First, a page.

Improve simulation resiliency with AWS SimSpace Weaver Snapshots
AWS SimSpace Weaver has introduced a new feature to enable taking a simulation “snapshot”, which is a full state capture of all the simulated entities at a moment in time. This feature allows customers to backup and restore their simulation, by taking snapshots through an API, then starting the simulation from the snapshot. Customers can even launch multiple branching simulation scenarios in order to gain insights into the issues they’re planning to solve. For more information see the feature announcement: AWS SimSpace Weaver Snapshots are now generally available.
Increasingly, national and local government planners around the globe are simulating cites and highways to plan for large scale events such as concerts or sporting events, and to plan infrastructure improvements to roads and public transportation. Simulation enables them to identify bottlenecks and test potential solutions in a cost-effective manner prior to implementing major infrastructure changes. However, simulating large environments with a high number of entities can be very challenging, and requires high performance computing to achieve real-time performance. AWS SimSpace Weaver is a service that enables customers to scale spatial simulations across multiple Amazon Elastic Compute Cloud (Amazon EC2) instances. AWS SimSpace Weaver handles the provisioning of Amazon EC2 instances, the data management of entities within the simulation, and communication across instances as objects move throughout the simulated environment. This enables customers to focus on the outcomes of their simulations rather than the complexities of setting up distributed simulation infrastructure.
In this blog, you will learn how to launch a simulation in AWS SimSpace Weaver, capture periodic snapshots at one-minute intervals, and then re-run the simulation, starting from a snapshot. The entire flow will be run in the AWS Cloud by using AWS CloudFormation to create a serverless stack with all the necessary resources to run the job and capture a snapshot. Then you will learn how to start a simulation from the snapshot using the AWS console. Figure 1 shows the architecture of the stack you will deploy.
The stack creates the following resources:
- An AWS SimSpace Weaver simulation using a sample application
- An AWS Lambda function to control the lifecycle of the simulation and take a snapshot
- An AWS Step Functions state machine that loops over the AWS Lambda function
- An Amazon EventBridge rule that waits for the simulation job to be started, then starts the Step Function state machine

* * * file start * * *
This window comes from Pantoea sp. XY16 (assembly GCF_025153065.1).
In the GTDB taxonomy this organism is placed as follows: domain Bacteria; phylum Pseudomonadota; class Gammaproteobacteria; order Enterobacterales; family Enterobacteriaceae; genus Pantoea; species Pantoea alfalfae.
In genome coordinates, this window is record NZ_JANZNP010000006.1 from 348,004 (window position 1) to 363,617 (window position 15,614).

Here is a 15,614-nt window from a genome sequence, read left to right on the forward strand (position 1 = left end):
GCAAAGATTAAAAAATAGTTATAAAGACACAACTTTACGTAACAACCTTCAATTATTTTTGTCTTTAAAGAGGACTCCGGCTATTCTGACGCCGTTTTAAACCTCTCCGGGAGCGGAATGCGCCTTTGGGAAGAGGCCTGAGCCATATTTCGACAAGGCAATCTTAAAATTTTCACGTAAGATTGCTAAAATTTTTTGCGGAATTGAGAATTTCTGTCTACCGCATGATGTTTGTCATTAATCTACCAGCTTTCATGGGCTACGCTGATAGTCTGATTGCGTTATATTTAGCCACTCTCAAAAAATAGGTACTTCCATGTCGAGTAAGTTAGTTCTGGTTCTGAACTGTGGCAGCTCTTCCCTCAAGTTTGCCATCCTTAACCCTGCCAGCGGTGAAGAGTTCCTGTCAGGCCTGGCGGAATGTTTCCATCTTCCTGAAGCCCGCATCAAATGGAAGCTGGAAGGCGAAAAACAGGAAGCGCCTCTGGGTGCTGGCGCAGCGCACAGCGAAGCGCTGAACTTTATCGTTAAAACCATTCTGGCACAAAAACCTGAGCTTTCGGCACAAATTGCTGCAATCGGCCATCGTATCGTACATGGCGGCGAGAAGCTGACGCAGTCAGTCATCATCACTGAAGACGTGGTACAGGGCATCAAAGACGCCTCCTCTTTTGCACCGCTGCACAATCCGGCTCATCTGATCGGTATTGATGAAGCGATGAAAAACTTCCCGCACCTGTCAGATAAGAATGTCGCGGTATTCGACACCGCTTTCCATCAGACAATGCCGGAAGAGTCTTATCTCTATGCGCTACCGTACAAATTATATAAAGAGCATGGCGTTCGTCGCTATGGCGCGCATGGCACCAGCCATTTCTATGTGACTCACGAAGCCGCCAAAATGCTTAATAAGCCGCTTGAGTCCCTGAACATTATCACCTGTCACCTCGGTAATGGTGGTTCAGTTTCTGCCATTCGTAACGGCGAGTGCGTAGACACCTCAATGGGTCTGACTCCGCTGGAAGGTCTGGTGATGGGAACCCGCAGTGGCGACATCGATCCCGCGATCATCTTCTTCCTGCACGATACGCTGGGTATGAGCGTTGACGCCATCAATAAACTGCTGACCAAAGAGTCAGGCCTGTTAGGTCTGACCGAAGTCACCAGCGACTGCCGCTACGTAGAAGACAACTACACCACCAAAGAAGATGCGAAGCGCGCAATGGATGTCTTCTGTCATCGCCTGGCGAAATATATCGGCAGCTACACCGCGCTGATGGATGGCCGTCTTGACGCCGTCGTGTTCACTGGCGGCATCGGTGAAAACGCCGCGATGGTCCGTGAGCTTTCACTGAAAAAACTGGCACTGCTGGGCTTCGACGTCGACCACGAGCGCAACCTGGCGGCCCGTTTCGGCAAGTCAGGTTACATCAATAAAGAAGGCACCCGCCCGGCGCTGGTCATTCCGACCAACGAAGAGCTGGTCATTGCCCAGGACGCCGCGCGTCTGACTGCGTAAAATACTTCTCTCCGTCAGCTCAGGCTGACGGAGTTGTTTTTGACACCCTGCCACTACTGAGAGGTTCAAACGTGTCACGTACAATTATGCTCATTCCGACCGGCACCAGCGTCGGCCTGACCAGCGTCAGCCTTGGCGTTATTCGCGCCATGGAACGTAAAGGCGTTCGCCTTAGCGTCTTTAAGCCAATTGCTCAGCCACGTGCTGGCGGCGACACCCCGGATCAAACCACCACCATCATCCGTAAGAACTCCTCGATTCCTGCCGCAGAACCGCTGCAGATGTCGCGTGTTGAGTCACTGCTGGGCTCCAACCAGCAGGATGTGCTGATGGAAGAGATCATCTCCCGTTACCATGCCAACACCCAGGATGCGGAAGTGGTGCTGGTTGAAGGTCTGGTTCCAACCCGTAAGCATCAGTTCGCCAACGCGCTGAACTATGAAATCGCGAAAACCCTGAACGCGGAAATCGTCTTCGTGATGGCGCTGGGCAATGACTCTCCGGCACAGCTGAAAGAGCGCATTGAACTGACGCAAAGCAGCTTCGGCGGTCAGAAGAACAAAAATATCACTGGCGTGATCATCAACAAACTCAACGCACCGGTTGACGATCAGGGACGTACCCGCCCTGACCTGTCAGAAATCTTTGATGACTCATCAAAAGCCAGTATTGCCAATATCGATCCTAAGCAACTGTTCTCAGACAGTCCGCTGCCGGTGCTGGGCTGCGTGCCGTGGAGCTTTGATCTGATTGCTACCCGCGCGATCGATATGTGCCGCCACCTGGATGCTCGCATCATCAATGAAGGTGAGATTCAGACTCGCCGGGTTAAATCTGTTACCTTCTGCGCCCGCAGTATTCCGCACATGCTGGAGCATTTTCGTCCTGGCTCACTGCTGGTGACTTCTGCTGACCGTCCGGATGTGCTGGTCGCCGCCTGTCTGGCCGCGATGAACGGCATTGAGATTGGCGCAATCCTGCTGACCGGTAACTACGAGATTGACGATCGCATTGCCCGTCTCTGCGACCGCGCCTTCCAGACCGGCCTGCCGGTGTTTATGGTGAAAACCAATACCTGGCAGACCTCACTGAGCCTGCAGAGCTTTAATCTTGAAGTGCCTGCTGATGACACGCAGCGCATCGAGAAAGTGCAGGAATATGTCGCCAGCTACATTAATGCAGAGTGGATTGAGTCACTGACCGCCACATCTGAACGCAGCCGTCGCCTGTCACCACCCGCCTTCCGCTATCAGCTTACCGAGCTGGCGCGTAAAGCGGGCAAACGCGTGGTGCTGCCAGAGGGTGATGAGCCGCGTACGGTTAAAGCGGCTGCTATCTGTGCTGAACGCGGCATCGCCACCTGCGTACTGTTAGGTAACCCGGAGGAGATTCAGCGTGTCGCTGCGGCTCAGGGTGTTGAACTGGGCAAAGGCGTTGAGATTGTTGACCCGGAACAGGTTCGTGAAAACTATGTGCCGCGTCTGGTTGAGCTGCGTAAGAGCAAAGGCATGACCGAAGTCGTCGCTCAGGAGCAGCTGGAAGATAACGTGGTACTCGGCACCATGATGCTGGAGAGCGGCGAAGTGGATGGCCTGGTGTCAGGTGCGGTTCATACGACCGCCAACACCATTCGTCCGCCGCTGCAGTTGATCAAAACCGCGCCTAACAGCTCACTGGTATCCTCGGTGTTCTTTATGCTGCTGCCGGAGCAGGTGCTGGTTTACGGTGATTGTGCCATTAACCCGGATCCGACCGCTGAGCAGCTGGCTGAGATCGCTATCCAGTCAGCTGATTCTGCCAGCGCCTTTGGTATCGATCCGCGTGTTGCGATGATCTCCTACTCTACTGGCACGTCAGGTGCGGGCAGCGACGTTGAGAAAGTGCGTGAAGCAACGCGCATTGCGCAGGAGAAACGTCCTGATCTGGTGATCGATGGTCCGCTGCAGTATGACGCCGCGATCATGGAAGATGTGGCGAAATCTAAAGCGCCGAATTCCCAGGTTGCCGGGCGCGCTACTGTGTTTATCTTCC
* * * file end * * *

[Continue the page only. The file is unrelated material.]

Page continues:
- The AWS Identity and Access Management (IAM) roles and policies to grant the necessary runtime permissions to each of the resources created
AWS Lambda Function Overview
The AWS Lambda function is controls the lifecycle of the simulation job and takes snapshots.
The AWS Lambda function performs these logical steps:
- Waits for the simulation job to be in the “STARTED” status
- Starts the sample application
- Starts the clock
- Takes a snapshot, which is then uploaded to an Amazon Simple Storage Service (Amazon S3) Bucket
The snapshot will only be taken when the simulation job has been started, the application is started, and the simulation clock is started. If those aren’t done, it will attempt to start the application and clock before taking a snapshot. Since those can take a minute or two to be started, it will return
false until it takes a snapshot, then it will return
AWS Step Functions State Machine Overview
The purpose of the state machine is to take three snapshots of the simulation state. It implements loops around the lambda function, with wait states when waiting for the simulation. The state diagram is Figure 2.
The states within the state machine are defined as:
- Initialize – sets the count for the number of snapshots to take (3 in this case)
- Is count equal zero – checks to see if the count has reached 0, if so, ends the state machine execution as a success
- Wait 60 seconds – waits 60 seconds so that the snapshots are taken periodically
- Take Snapshot – calls the Snapshot Lambda function which tries to take a snapshot
- Was snapshot taken – checks if the snapshot was taken
- Wait 30 seconds – waits 30 seconds before retrying the snapshot
- Decrement count – decrements the count by 1
Now that you’ve reviewed the architecture of the stack and the state machine flow, the steps of the tutorial are as follows:
- Create the stack using AWS CloudFormation
- Wait for the snapshot to be created
- Stop the simulation
- Start a new simulation from the snapshot
This tutorial requires that you have an AWS account with the following privileges:
- Amazon S3 – create, read and write to bucket
- AWS IAM – create roles and policies
- AWS CloudFormation – create stack
- AWS Lambda – create and invoke function
- AWS Step Functions – create and execute state machines
- Amazon EventBridge – create rule
- AWS SimSpace Weaver – create simulation job
SimSpace Weaver is available in the following AWS Regions: US East (N. Virginia), US East (Ohio), US West (Oregon), Asia Pacific (Singapore), Asia Pacific (Sydney), Europe (Frankfurt), Europe (Ireland), and Europe (Stockholm). You will need to run this tutorial in one of those regions.
Step 1: Create the stack using AWS CloudFormation
1.1 Download sample code
For this blog, the necessary code has been uploaded to GitHub. In your development environment, run the following to clone the repository:
git clone https://github.com/aws-samples/simspace-weaver-samples.git cd simspace-weaver-samples/snapshot-sample
Take a look at the repository folder. You will see there are two files:
sim_controller.py is an AWS Lambda function written in Python that will control the Simspace Weaver simulation workflow and capture the snapshot.
snapshot_stack.json is an AWS CloudFormation template that will be used to deploy the stack and start the simulation job, which will then trigger the state machine.
1.2 Create an Amazon S3 bucket